Whether boards and Nomination Committees are looking for ‘captains’, ‘navigators’, ‘engineers’, or ‘builders’ as leaders, they need to remember two key factors. Leadership is morally neutral and there are six leadership styles with different levels of effectiveness.
Leadership is morally neutral
Leadership is morally neutral, so effective leaders may be good or bad people. The only thing leaders need to be treated as leaders; is they have followers. You might well ask: why do leaders lead and followers follow? The answer is self-interest.
Leaders and followers engage in a compact designed to protect everyone against the anxieties caused by disorder and death. It is this that unites the thinking of Machiavelli, Hobbes, Locke and Rousseau.
Their positions, however, differ greatly on the emphasis placed on the obligations they believe leaders have to fulfil; and levels of coercion leaders must use, if they are to maintain legitimacy in the eyes of their followers.
Morally good and bad leaders compared:
Sociologists divide leaders into ‘resonant’, good leaders like Nelson Mandela or Mahatma Gandhi who inspire and lead followers by example, without having to resort to power and position; and ‘dissonant’, effective immoral leaders who use fear and force to coerce followers like Hitler, Mao or Kim Jong Un. Most leaders sit somewhere in between on the spectrum of ‘resonant’ and ‘dissonant’ leadership.
Many modern leadership thinkers and trainers tend to ignore the fact that history is full of effective, immoral leaders who led their followers, not by example, but through fear and coercion – often highly effective ‘dissonant leadership’. They focus instead on ‘resonant leadership’. Table 1 provides a checklist of eight behaviours by which followers can evaluate their leaders.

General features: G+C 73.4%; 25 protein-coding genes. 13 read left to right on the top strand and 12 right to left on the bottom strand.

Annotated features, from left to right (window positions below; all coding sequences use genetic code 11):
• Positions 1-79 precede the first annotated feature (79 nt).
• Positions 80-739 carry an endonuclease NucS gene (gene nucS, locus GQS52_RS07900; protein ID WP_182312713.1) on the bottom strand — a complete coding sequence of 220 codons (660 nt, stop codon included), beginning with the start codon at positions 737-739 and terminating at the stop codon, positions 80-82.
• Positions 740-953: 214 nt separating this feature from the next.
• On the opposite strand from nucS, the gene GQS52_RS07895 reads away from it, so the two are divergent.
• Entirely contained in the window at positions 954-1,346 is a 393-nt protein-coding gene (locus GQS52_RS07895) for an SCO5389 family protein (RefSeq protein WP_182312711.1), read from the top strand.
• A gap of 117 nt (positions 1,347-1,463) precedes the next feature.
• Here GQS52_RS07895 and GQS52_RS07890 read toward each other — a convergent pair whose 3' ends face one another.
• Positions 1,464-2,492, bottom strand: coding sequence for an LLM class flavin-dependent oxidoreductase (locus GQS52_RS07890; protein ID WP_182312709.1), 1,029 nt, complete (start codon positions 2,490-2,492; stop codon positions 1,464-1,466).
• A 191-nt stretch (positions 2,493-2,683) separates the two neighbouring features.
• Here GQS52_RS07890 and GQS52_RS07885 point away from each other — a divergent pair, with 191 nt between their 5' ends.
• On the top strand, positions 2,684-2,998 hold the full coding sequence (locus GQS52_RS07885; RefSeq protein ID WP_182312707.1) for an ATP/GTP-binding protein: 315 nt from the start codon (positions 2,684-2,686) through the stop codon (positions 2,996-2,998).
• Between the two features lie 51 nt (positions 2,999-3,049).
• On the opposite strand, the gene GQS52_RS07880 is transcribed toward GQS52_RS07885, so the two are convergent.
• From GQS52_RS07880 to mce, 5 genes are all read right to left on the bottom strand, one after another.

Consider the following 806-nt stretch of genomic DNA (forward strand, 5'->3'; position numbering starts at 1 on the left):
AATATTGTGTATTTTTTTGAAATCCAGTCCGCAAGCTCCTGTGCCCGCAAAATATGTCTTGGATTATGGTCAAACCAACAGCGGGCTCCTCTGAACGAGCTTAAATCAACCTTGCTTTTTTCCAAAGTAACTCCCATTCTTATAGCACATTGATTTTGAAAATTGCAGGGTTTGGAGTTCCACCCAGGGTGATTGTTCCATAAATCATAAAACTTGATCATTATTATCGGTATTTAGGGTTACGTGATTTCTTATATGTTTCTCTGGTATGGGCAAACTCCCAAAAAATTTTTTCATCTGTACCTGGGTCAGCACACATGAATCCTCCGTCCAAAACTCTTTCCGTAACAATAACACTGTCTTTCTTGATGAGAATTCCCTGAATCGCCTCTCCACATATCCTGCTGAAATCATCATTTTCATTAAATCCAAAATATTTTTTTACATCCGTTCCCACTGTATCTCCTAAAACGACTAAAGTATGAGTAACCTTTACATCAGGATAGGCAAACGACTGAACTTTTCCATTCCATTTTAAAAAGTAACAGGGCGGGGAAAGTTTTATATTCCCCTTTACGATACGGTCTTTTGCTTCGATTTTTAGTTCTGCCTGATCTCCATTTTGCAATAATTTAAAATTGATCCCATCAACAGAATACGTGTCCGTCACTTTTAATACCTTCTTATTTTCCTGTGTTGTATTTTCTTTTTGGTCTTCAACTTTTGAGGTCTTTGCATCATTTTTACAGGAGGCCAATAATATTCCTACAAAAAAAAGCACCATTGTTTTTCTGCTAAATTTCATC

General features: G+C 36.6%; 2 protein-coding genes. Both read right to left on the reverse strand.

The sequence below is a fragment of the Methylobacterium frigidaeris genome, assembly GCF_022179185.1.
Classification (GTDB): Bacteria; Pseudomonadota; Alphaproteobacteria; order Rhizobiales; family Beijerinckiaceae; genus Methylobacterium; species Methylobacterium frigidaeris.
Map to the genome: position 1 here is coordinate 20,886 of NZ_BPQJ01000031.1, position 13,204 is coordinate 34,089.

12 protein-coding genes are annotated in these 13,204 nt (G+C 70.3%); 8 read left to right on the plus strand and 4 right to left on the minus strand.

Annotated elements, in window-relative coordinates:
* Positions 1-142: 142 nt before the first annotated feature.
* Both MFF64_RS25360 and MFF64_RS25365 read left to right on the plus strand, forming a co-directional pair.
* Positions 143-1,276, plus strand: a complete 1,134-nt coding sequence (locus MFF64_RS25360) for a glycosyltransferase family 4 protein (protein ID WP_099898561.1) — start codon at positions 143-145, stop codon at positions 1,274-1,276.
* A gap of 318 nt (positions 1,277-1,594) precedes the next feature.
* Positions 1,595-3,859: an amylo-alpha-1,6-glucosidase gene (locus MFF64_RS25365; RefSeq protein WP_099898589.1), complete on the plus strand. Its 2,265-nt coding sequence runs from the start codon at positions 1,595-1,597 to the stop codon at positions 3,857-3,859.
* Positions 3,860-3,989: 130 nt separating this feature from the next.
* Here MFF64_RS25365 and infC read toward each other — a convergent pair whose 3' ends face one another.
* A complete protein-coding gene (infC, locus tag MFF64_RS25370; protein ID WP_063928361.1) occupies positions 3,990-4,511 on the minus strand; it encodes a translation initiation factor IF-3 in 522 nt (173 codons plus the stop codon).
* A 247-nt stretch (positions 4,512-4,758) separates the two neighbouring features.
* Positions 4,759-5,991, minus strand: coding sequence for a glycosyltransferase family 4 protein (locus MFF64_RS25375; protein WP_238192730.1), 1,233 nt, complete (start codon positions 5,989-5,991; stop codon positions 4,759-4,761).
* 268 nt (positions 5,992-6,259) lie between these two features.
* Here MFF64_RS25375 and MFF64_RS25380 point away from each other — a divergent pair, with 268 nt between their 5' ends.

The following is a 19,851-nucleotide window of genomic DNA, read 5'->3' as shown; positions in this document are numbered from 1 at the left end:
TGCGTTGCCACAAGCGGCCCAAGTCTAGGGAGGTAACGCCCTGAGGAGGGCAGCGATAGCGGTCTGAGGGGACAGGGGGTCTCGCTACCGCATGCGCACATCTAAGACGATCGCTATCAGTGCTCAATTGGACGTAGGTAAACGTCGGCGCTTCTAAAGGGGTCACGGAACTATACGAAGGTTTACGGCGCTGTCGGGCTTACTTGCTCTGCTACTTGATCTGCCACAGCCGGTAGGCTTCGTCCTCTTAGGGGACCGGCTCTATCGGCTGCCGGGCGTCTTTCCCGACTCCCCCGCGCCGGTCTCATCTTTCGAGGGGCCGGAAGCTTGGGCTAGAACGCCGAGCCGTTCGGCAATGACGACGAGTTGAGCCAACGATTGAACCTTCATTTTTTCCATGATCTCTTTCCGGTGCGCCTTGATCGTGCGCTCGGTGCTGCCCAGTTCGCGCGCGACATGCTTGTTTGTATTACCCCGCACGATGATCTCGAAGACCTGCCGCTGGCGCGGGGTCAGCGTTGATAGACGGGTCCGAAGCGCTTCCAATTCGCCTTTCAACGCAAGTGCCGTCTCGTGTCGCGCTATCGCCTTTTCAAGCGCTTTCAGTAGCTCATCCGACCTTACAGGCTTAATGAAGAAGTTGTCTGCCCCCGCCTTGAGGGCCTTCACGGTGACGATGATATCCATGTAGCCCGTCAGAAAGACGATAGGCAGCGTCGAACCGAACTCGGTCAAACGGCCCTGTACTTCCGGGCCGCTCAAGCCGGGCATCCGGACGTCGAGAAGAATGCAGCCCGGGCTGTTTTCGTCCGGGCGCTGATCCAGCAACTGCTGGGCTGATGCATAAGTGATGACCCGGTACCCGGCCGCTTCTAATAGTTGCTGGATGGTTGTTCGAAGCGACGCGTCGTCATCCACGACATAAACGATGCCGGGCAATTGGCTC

Table 1: ‘Great Good’ and ‘Great Bad’ Leadership Compared
|‘Great Good’ (Resonant) Leaders||‘Great Bad’ (Dissonant) Leaders|
|1. Find the energy to create a better future||1. Find the energy to create change, though often not for the better|
|2. Have a clear purpose at all times||2. Have a clear purpose at all times|
|3. Lead with values and by example||3. Lead through fear and force|
|4. Welcome the 'courage to speak truth to power'||4. Discourage dissent and shoot the messenger|
|5. Learn from failure||5. Punish failure|
|6. Recruit co-leaders and share authority and responsibility||6. Centralise control and authority; are bottlenecks in decision-making|
|7. Move from 'I' to 'We' thinking and create collective success||7. Manipulate their followers for self-serving agendas|
|8. Create a lasting legacy||8. Fail to create a lasting legacy|
Independent checks and balances are essential, if ‘great good’ leaders are to resist the temptation of becoming ‘great bad’ leaders – the role of corporate governance in companies and separation of powers in politics.
Six leadership styles
There are six styles in increasing order of effectiveness, with different recognisable characteristics and outcomes:
Perhaps the best example of an unpredictable leader is Donald Trump, if we are to believe Fire and Fury and the New York Times’ coverage of what goes on in the White House. What is clear is that the predicted outcomes of this type of leadership show up in dysfunctional behaviour:
In this case, obvious problems persist because the leader does not know what to do and therefore does nothing as a result. The leader appears not to care and so the followers cease caring as well.